Monday, October 24, 2011

On Health Care, Will Justices Defer to Congress?

      Congress touched on some important First Amendment rights two decades ago when it passed a law requiring cable systems to carry the signals of all local broadcast stations. Cable systems argued that the government had no business telling them what to carry – arguments analogous to those heard today from the opponents of the individual health insurance mandate now being challenged before the Supreme Court.
      Before passing the cable “must-carry” law, however, Congress also heard from broadcasters and public-interest advocates that free, over-the-air broadcasting could be imperiled if cable systems, with their effective monopoly power and competing financial interests, refused to carry local TV stations. Those arguments are analogous to the warnings from supporters of the Patient Protection and Affordable Care Act that the health care market will be distorted — and health insurance premiums driven up — unless all health care consumers have to pay through insurance for the medical care they will eventually receive.
      The arguments over the cable law reached the Supreme Court in 1994 and again in 1997 in a constitutional challenge brought by the cable industry. In its first ruling, the court said the government needed to do a better job of justifying the law. On remand, a three-judge federal court in Washington conducted an extensive hearing recapping all of the testimony heard by Congress earlier and then upheld the law for a second time.
      The Supreme Court followed suit, in a 5-4 decision written by Justice Anthony M. Kennedy. In the critical passage in Turner Broadcasting System v. FCC (1997), Kennedy said it was for Congress, not the court, to decide how to regulate national industries even when First Amendment rights were at stake. The court had to defer to Congress’s findings “as to the harm to be avoided and to the remedial measures adopted,” Kennedy wrote, “lest we infringe on traditional legislative authority to make predictive judgments when enacting nationwide regulatory policy.”
      The Obama administration is making a blatant appeal for Kennedy’s vote in the pending challenges to the health care law by using that passage to close its most recent filing in the legal challenges before the high court. The government brief, filed on Tuesday (Oct. 18), came just one day after the 26 states challenging the law filed their brief in what appears likely to be the case that the Supreme Court will use to determine the constitutionality of the law.
      The rapid-fire succession of briefs in the case originally known as Florida v. Sebelius attests to the desire of critics and the Obama administration alike for a prompt resolution of the constitutional issues. Some Republicans and conservative court watchers were speculating over the summer that the administration might try to drag out the appeals in the multiple pending challenges so as to avoid the risk of an adverse Supreme Court decision in a presidential election year.
      The administration squelched that talk by filing its appeal in the Florida case — the only case the administration has lost so far — directly to the Supreme Court on Sept. 28 instead of asking for a rehearing before the full Eleventh U.S. Circuit Court of Appeals. The states — along with the National Federation of Independent Businesses, plaintiffs in a challenge consolidated with Florida’s — had filed their own appeals earlier that day. The administration wants to reverse the appeals court’s decision finding the individual mandate unconstitutional, while the challengers want to have the entire law thrown out – as the district court judge in Florida had ruled. The appeals court said the individual mandate could be severed from the law and the rest left on the books.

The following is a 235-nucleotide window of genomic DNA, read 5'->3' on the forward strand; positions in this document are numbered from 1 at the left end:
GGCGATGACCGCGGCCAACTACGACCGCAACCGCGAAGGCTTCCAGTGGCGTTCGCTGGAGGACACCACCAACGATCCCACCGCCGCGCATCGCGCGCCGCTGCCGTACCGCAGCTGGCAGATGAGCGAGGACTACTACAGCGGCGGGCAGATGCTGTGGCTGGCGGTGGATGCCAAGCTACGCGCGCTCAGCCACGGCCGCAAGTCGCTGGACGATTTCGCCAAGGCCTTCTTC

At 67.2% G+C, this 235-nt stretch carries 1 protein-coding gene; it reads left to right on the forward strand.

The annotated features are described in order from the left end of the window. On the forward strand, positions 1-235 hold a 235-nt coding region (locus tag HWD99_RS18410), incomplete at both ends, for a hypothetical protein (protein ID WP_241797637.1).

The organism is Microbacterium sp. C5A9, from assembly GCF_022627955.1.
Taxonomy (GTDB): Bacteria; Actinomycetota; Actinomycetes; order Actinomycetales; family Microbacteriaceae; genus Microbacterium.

The latest filings also came well ahead of schedule: the states beat their deadline by 11 days, the government would have had 15 days to respond. The new filings would allow the justices to take up the case in early November, allowing oral arguments in March even if the court does not ask to expedite the case.
      The court itself apparently recognizes the importance of the case. In an unusual but not unprecedented action, the court has established a separate web site page with links to docket information and briefs filed on all six of the pending petitions. In the other cases, the Sixth Circuit upheld the law, while the Fourth Circuit dismissed two challenges, in effect, as premature. Significantly, the administration is asking the court for a ruling on the merits without invoking traditional legal doctrines that could delay a decision.
      The opposing arguments in the briefs from the states and the NFIB on the one hand and the government’s on the other are just like those that Congress and the president resolved in favor of the individual mandate. All four of the newest justices — Roberts, Alito, Sotomayor, and Kagan — swore in their confirmation hearings that they recognized the Supreme Court’s role as a limited one, requiring deference to the policy choices of the political branches. In Roberts’ famous formulation, the court calls balls and strikes, but the other branches make the rules.
      The Turner Broadcasting Court, closely divided on legal doctrine like today’s, followed that approach in upholding the must-carry law. If the Roberts Court divides on the health-care law along conservative-liberal lines, as many are predicting, one can expect the government to remind Justice Kennedy several times how he voted in that case.

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